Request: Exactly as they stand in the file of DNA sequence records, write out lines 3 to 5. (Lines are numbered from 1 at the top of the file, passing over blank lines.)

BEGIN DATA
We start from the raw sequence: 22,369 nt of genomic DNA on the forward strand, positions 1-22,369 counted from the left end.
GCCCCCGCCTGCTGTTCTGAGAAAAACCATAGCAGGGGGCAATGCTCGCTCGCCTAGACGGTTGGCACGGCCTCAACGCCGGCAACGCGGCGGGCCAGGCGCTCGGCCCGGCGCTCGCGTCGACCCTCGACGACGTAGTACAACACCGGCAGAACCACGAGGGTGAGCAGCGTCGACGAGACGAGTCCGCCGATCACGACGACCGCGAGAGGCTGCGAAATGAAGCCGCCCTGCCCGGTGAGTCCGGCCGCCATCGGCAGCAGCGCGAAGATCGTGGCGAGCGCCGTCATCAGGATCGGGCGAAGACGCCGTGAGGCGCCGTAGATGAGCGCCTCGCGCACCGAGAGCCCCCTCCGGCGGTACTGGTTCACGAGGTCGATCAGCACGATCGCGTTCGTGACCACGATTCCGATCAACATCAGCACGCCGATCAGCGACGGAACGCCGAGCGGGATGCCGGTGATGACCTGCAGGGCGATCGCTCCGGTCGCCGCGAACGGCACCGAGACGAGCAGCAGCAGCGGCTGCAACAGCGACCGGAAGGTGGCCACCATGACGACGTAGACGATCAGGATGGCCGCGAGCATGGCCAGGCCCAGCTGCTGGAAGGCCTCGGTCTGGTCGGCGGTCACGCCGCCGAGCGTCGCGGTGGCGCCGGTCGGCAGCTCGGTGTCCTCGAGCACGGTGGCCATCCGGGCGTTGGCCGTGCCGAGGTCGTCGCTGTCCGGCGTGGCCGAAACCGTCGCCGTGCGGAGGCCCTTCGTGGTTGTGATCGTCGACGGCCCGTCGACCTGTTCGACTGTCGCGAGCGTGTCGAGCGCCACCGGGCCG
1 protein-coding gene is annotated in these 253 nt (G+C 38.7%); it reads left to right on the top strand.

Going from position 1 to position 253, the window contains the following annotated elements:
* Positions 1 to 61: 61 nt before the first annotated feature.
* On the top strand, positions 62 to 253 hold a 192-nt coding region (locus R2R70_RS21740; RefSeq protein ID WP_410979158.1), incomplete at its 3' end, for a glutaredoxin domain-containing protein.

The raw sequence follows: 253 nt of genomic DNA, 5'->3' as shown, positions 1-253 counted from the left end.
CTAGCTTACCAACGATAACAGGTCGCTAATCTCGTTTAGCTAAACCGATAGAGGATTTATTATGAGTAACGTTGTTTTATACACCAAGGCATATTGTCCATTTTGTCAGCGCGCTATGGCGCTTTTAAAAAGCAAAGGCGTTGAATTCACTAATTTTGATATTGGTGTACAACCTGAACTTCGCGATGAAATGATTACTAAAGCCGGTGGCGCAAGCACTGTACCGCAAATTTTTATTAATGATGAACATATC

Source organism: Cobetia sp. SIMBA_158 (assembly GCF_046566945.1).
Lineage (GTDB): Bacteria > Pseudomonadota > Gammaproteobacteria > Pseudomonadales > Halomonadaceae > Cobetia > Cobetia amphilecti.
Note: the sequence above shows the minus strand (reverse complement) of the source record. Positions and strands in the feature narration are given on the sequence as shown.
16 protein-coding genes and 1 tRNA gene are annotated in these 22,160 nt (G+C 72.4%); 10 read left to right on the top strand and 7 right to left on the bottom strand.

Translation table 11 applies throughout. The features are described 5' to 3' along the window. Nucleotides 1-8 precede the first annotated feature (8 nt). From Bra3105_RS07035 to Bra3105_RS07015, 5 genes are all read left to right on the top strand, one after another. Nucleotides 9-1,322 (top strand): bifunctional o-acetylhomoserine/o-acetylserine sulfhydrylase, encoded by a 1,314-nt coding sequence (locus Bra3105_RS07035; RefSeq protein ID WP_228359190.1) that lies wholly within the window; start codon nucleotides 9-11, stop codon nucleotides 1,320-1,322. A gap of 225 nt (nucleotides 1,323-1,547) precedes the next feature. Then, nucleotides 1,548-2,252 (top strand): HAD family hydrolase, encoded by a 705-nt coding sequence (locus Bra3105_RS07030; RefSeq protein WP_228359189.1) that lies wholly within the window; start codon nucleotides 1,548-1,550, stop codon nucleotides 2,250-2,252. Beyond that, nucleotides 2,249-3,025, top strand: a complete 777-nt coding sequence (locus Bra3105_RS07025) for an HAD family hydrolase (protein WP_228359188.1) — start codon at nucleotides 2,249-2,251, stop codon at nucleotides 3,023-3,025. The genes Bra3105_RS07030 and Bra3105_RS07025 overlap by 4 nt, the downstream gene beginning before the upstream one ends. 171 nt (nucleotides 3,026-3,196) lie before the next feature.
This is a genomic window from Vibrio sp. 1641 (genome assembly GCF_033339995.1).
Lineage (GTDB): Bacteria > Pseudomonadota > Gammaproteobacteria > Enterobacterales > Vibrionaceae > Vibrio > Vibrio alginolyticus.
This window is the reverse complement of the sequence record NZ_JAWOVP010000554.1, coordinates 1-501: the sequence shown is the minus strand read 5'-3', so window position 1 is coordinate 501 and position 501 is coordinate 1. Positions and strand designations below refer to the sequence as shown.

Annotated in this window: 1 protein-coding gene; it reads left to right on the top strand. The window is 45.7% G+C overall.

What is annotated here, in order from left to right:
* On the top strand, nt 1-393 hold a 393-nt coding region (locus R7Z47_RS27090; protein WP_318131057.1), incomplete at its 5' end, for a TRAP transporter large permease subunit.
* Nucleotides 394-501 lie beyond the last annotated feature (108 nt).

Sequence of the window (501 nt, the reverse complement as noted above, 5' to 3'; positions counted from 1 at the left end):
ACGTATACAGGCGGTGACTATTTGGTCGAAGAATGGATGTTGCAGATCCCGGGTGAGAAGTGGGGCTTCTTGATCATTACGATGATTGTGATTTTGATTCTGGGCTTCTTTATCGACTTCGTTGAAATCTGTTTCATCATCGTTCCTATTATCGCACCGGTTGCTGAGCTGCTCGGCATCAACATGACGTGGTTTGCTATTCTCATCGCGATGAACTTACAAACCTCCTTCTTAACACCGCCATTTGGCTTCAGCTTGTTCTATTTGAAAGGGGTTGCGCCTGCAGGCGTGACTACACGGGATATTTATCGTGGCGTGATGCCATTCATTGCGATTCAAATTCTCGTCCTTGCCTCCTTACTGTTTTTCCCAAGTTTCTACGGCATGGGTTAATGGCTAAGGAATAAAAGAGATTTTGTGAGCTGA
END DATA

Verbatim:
1 protein-coding gene is annotated in these 253 nt (G+C 38.7%); it reads left to right on the top strand.

Going from position 1 to position 253, the window contains the following annotated elements:
* Positions 1 to 61: 61 nt before the first annotated feature.